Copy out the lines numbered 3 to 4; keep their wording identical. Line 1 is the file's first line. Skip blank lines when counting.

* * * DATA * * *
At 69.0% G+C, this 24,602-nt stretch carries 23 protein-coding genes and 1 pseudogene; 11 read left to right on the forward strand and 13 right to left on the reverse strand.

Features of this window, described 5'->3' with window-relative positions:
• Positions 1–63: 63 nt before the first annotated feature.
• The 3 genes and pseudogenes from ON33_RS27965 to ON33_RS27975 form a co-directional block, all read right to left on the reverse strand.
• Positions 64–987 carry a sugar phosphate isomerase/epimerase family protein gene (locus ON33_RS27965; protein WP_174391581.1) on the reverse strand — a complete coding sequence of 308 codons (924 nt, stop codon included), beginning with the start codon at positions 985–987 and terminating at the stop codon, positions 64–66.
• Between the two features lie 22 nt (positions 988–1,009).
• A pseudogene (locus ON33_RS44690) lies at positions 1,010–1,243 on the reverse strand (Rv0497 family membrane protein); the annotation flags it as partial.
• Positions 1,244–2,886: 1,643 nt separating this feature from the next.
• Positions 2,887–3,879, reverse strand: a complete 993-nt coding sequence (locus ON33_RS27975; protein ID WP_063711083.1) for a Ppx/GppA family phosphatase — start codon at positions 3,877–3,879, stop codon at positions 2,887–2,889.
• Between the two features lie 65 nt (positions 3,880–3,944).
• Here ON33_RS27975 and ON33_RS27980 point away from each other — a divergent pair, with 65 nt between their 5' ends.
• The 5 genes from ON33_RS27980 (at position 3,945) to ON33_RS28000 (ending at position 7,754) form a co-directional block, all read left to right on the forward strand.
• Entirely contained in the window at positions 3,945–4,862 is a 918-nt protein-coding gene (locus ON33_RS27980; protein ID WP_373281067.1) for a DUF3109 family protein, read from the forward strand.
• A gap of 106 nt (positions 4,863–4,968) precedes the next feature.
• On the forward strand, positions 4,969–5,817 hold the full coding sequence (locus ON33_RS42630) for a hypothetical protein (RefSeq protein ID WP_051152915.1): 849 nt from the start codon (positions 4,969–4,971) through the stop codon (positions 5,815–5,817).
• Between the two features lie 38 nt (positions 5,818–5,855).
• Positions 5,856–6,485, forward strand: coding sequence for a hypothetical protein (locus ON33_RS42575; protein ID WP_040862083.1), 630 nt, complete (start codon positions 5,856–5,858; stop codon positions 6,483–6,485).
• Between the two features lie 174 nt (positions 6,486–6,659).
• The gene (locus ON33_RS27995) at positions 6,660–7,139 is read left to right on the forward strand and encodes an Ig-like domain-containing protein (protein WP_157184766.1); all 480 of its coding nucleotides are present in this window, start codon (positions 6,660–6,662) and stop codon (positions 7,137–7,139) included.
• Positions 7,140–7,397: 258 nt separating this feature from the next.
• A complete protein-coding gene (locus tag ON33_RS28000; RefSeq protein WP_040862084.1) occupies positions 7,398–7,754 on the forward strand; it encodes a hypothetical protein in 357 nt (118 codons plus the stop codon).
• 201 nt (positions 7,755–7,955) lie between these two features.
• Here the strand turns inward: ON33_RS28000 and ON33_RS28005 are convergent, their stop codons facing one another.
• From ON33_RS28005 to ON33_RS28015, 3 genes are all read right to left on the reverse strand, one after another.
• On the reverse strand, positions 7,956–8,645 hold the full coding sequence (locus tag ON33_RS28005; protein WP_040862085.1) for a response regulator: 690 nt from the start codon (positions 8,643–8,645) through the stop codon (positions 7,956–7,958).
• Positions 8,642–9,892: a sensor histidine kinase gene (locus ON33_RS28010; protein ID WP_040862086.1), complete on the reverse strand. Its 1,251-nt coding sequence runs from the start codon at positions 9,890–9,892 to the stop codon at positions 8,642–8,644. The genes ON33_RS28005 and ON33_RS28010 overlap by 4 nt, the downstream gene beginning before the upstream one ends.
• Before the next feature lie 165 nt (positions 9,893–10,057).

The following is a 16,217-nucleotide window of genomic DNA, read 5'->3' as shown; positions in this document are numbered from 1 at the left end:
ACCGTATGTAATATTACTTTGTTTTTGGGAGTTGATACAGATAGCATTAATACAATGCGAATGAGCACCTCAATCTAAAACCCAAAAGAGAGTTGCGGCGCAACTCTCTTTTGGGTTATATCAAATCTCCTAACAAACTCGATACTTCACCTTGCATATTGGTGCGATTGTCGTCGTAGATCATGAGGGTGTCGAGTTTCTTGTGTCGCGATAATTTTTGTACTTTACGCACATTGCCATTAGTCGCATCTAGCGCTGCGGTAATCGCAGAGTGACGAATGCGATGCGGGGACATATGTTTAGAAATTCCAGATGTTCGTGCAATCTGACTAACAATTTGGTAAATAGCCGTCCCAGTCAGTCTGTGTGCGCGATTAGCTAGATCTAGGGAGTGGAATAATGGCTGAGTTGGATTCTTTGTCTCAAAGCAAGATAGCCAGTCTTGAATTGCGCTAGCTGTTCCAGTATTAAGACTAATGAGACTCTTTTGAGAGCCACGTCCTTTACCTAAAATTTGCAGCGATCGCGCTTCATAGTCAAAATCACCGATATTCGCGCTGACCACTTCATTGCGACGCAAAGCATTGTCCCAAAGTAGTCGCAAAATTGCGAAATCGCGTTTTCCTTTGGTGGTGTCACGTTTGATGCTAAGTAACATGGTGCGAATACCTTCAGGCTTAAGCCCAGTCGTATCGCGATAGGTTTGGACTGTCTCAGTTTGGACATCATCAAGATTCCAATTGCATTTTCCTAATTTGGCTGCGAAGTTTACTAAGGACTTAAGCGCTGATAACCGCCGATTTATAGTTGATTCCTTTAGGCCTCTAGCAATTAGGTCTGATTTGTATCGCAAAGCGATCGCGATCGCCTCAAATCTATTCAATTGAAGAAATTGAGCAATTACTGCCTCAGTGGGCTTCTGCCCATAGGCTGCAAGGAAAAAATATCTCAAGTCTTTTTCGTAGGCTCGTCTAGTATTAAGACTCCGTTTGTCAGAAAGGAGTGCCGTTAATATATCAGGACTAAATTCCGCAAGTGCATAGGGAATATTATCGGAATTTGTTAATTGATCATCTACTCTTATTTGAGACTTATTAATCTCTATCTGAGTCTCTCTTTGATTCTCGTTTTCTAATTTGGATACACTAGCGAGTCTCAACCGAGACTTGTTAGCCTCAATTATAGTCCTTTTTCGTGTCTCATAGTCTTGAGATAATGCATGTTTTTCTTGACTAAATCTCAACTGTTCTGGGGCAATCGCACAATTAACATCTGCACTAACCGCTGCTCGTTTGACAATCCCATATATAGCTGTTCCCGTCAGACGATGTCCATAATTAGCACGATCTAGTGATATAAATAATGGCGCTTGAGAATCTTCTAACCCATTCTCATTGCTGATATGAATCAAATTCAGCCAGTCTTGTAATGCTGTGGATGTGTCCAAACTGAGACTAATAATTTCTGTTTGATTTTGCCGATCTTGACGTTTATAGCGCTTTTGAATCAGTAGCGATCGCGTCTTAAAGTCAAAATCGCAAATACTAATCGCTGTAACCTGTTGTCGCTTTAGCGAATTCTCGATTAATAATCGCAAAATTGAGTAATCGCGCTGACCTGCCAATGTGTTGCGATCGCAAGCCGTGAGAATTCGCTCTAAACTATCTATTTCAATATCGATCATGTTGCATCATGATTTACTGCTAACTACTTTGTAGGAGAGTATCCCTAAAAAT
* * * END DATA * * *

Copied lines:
• Positions 1–63: 63 nt before the first annotated feature.
• The 3 genes and pseudogenes from ON33_RS27965 to ON33_RS27975 form a co-directional block, all read right to left on the reverse strand.